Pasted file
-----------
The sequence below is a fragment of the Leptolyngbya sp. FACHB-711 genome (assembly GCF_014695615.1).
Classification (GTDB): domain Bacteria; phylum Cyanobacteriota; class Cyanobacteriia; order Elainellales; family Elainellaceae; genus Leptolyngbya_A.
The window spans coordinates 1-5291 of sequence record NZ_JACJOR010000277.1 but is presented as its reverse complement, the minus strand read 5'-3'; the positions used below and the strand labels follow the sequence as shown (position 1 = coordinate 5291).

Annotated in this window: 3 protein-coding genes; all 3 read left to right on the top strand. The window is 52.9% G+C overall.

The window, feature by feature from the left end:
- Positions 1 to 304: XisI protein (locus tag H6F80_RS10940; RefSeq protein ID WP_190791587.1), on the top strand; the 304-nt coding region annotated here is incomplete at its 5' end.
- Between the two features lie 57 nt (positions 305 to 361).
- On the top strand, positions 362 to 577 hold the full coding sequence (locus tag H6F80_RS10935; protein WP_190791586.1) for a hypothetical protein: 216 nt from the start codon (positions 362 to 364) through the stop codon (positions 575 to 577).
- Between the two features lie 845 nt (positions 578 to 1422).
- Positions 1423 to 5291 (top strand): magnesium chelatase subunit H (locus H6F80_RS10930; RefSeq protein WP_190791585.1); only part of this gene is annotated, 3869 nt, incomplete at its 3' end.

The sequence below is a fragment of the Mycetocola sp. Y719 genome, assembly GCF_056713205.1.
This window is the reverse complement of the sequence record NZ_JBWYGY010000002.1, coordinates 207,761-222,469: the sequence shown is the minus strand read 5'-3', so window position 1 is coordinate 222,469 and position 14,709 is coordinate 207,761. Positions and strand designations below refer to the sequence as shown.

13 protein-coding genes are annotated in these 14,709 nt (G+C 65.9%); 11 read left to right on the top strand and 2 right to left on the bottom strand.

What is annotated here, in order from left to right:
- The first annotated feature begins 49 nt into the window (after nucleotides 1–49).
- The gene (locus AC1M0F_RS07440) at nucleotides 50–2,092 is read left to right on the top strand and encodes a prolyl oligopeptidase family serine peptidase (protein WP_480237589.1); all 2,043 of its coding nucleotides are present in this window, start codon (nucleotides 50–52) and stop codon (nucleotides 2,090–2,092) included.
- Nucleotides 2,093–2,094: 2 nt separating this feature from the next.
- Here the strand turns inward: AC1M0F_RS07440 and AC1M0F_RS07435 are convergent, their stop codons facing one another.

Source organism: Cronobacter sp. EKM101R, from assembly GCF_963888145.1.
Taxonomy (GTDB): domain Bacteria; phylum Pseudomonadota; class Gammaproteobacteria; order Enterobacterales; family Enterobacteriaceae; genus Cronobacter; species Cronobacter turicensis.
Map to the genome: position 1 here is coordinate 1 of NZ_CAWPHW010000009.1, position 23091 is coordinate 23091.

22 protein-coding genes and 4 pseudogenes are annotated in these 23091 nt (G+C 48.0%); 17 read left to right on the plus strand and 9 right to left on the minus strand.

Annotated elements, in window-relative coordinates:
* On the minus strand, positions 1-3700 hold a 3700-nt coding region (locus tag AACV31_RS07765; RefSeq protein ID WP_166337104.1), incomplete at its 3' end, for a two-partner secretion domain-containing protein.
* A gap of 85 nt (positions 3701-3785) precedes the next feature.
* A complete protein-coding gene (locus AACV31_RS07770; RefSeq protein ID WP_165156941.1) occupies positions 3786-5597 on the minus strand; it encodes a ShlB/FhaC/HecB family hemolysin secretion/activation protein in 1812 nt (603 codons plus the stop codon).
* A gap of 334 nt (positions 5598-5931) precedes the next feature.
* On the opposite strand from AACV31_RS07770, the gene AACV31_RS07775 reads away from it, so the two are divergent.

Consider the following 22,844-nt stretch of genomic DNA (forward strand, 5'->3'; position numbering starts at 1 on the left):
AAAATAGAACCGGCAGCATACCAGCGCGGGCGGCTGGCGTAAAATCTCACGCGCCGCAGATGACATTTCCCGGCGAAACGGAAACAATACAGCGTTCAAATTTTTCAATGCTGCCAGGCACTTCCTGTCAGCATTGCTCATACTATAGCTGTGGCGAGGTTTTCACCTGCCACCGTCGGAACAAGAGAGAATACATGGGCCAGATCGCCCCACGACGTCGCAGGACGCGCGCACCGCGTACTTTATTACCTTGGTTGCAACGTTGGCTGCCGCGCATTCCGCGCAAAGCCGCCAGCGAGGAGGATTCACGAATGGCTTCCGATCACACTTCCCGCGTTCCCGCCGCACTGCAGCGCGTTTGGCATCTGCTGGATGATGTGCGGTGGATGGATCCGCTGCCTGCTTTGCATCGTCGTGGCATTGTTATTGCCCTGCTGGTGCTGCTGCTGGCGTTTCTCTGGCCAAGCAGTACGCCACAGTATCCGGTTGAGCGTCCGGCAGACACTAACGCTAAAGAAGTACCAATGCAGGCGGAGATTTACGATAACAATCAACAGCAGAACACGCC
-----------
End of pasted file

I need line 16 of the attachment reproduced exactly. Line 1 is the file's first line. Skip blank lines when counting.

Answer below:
- The gene (locus AC1M0F_RS07440) at nucleotides 50–2,092 is read left to right on the top strand and encodes a prolyl oligopeptidase family serine peptidase (protein WP_480237589.1); all 2,043 of its coding nucleotides are present in this window, start codon (nucleotides 50–52) and stop codon (nucleotides 2,090–2,092) included.